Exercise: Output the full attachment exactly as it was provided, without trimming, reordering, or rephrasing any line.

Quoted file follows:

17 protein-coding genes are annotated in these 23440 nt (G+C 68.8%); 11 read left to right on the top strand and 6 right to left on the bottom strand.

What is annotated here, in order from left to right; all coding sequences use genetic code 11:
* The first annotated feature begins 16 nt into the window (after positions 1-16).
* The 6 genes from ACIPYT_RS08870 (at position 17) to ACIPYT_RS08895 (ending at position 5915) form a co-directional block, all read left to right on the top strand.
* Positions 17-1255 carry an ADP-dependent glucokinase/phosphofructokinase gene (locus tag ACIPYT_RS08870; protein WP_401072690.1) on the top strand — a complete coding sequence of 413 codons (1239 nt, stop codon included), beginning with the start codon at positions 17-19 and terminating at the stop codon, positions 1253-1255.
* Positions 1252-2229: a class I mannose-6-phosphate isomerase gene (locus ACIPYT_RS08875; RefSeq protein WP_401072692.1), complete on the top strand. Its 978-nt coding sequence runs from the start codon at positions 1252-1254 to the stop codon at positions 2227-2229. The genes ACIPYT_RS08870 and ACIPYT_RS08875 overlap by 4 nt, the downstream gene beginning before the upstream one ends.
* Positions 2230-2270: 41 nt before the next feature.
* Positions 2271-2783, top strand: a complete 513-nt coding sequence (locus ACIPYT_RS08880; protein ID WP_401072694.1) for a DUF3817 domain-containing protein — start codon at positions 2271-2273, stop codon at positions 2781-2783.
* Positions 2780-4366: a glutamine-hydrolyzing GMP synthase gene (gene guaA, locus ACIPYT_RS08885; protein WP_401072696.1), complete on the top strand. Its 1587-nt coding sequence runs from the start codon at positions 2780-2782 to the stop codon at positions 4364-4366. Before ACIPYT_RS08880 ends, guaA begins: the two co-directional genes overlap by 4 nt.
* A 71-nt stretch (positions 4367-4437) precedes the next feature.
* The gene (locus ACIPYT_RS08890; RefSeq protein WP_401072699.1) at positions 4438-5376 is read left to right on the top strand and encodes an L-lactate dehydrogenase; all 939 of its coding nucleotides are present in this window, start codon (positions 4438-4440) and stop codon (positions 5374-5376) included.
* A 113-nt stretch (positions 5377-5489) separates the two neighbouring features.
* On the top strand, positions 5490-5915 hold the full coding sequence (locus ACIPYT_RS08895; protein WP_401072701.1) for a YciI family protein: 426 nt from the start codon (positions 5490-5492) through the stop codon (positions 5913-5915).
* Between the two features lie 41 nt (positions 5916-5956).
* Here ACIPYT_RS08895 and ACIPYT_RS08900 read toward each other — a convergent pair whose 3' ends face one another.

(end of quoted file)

17 protein-coding genes are annotated in these 23440 nt (G+C 68.8%); 11 read left to right on the top strand and 6 right to left on the bottom strand.

What is annotated here, in order from left to right; all coding sequences use genetic code 11:
* The first annotated feature begins 16 nt into the window (after positions 1-16).
* The 6 genes from ACIPYT_RS08870 (at position 17) to ACIPYT_RS08895 (ending at position 5915) form a co-directional block, all read left to right on the top strand.
* Positions 17-1255 carry an ADP-dependent glucokinase/phosphofructokinase gene (locus tag ACIPYT_RS08870; protein WP_401072690.1) on the top strand — a complete coding sequence of 413 codons (1239 nt, stop codon included), beginning with the start codon at positions 17-19 and terminating at the stop codon, positions 1253-1255.
* Positions 1252-2229: a class I mannose-6-phosphate isomerase gene (locus ACIPYT_RS08875; RefSeq protein WP_401072692.1), complete on the top strand. Its 978-nt coding sequence runs from the start codon at positions 1252-1254 to the stop codon at positions 2227-2229. The genes ACIPYT_RS08870 and ACIPYT_RS08875 overlap by 4 nt, the downstream gene beginning before the upstream one ends.
* Positions 2230-2270: 41 nt before the next feature.
* Positions 2271-2783, top strand: a complete 513-nt coding sequence (locus ACIPYT_RS08880; protein ID WP_401072694.1) for a DUF3817 domain-containing protein — start codon at positions 2271-2273, stop codon at positions 2781-2783.
* Positions 2780-4366: a glutamine-hydrolyzing GMP synthase gene (gene guaA, locus ACIPYT_RS08885; protein WP_401072696.1), complete on the top strand. Its 1587-nt coding sequence runs from the start codon at positions 2780-2782 to the stop codon at positions 4364-4366. Before ACIPYT_RS08880 ends, guaA begins: the two co-directional genes overlap by 4 nt.
* A 71-nt stretch (positions 4367-4437) precedes the next feature.
* The gene (locus ACIPYT_RS08890; RefSeq protein WP_401072699.1) at positions 4438-5376 is read left to right on the top strand and encodes an L-lactate dehydrogenase; all 939 of its coding nucleotides are present in this window, start codon (positions 4438-4440) and stop codon (positions 5374-5376) included.
* A 113-nt stretch (positions 5377-5489) separates the two neighbouring features.
* On the top strand, positions 5490-5915 hold the full coding sequence (locus ACIPYT_RS08895; protein WP_401072701.1) for a YciI family protein: 426 nt from the start codon (positions 5490-5492) through the stop codon (positions 5913-5915).
* Between the two features lie 41 nt (positions 5916-5956).
* Here ACIPYT_RS08895 and ACIPYT_RS08900 read toward each other — a convergent pair whose 3' ends face one another.